A Nightmare on White Street: Is it safe to walk?

Jordan A. Sprogis
Every day, students, faculty, and visitors alike cross the busy three-lane street that divides the White Street garage and Western’s Midtown campus. Over the past five years, with one dating back to last month, there have been several accidents and near-accidents while crossing White Street.
In light of the recent hit-and-run, The Echo decided to ask students around campus whether or not they felt safe while crossing.
“I would say no because sometimes the cars don’t stop and they don’t see the lights,” says junior Alyssa Eannotti.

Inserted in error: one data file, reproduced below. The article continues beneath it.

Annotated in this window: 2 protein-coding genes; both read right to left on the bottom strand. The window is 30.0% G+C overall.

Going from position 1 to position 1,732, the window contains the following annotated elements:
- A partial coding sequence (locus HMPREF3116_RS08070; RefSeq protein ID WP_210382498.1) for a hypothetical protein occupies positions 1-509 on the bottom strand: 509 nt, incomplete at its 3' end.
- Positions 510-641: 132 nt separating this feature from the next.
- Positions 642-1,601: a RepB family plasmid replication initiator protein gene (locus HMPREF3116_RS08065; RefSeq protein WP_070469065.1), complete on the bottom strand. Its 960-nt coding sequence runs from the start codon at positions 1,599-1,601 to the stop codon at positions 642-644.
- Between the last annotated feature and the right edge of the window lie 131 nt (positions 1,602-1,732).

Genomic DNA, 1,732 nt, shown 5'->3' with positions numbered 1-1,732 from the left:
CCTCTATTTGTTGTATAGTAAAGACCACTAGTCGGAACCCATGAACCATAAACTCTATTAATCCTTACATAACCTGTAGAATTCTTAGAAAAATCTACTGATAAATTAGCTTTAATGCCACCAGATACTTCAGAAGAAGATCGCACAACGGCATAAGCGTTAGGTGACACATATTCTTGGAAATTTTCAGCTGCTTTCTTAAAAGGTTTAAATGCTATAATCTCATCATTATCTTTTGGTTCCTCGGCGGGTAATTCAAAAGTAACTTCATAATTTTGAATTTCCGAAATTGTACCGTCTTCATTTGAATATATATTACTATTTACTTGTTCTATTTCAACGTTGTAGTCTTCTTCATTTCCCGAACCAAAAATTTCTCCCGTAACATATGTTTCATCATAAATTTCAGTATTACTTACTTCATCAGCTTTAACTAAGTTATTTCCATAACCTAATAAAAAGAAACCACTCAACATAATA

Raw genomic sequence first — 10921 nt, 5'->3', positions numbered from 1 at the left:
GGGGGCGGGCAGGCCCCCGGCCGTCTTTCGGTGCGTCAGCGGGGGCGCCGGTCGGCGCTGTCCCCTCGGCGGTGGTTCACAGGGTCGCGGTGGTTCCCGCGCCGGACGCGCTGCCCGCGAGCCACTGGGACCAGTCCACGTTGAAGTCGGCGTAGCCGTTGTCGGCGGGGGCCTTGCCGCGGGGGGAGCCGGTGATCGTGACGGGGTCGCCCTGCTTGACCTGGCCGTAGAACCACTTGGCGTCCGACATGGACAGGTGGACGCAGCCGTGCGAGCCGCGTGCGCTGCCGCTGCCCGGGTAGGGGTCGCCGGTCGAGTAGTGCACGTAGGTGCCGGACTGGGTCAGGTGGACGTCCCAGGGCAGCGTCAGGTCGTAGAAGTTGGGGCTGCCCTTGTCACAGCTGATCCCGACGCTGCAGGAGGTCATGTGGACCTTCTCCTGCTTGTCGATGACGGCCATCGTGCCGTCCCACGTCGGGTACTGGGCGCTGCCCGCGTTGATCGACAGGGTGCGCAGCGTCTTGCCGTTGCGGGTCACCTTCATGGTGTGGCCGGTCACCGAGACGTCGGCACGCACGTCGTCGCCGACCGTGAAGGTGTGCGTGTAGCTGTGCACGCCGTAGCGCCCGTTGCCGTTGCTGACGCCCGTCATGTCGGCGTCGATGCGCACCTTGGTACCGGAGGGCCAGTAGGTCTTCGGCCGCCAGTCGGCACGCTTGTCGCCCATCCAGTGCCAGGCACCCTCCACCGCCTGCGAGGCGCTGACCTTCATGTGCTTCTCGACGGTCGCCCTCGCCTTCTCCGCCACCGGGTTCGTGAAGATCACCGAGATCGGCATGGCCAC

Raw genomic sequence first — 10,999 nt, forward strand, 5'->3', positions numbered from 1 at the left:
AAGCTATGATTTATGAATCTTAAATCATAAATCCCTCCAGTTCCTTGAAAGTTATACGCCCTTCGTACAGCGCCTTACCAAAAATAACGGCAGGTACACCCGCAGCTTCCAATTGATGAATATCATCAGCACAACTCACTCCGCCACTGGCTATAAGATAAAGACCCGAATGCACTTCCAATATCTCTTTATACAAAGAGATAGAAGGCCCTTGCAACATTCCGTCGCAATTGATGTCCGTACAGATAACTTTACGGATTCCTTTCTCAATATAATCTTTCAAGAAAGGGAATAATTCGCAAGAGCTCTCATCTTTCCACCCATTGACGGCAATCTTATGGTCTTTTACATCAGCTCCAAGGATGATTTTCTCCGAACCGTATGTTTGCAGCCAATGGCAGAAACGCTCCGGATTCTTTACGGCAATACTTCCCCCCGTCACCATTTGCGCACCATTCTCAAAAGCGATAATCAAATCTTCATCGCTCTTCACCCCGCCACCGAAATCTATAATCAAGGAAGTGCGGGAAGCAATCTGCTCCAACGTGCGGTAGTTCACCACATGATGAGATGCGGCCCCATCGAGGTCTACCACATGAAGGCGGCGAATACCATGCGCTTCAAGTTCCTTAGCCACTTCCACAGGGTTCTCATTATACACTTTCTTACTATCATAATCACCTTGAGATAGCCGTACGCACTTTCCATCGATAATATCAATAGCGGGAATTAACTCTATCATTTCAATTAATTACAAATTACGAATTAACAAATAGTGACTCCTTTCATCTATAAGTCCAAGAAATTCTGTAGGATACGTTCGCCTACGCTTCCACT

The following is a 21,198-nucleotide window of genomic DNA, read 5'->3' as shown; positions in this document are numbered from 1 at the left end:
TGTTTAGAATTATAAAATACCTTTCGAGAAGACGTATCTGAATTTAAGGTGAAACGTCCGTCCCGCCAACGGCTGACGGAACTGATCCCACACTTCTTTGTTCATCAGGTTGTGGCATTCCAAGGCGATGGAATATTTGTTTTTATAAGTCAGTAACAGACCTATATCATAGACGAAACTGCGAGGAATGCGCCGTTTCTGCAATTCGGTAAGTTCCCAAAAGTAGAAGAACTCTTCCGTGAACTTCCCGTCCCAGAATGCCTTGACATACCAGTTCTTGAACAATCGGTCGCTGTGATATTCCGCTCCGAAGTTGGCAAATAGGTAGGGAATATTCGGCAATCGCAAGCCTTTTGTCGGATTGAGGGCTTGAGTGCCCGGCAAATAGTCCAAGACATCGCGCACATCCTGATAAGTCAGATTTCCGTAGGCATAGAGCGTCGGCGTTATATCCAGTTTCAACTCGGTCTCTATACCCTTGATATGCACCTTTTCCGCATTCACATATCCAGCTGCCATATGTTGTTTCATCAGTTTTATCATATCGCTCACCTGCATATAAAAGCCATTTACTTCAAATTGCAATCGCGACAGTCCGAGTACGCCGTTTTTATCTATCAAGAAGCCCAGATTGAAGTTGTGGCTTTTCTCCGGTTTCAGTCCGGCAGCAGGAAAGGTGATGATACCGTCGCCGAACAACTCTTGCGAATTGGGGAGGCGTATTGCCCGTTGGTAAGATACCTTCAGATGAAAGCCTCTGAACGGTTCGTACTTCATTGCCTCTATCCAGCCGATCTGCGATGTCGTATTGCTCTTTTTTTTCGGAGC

Senior Richard Frey recounts his experience earlier that morning when he attempted to cross the street but was cut off by a van that sped through the crosswalk.
“It was certainly unsettling, especially because we did turn the lights on and waited to make sure everybody stopped,” he says.
Some students decide to use the pedestrian bridge, which was installed when the White Street garage was built in the late ’90s.
“I use the bridge now because last week I almost got hit by a car,” said student Taylor Racevicius.
After student Dong Lin’s death in Nov. 2011, Western had to take extra measures in making sure that crossing the street would be as safe as possible. In early 2013, the school installed three sets of lights on White Street following Midtown, where a pedestrian would press the button when they want to cross and two sets of lights would flash furiously to warn drivers ahead.

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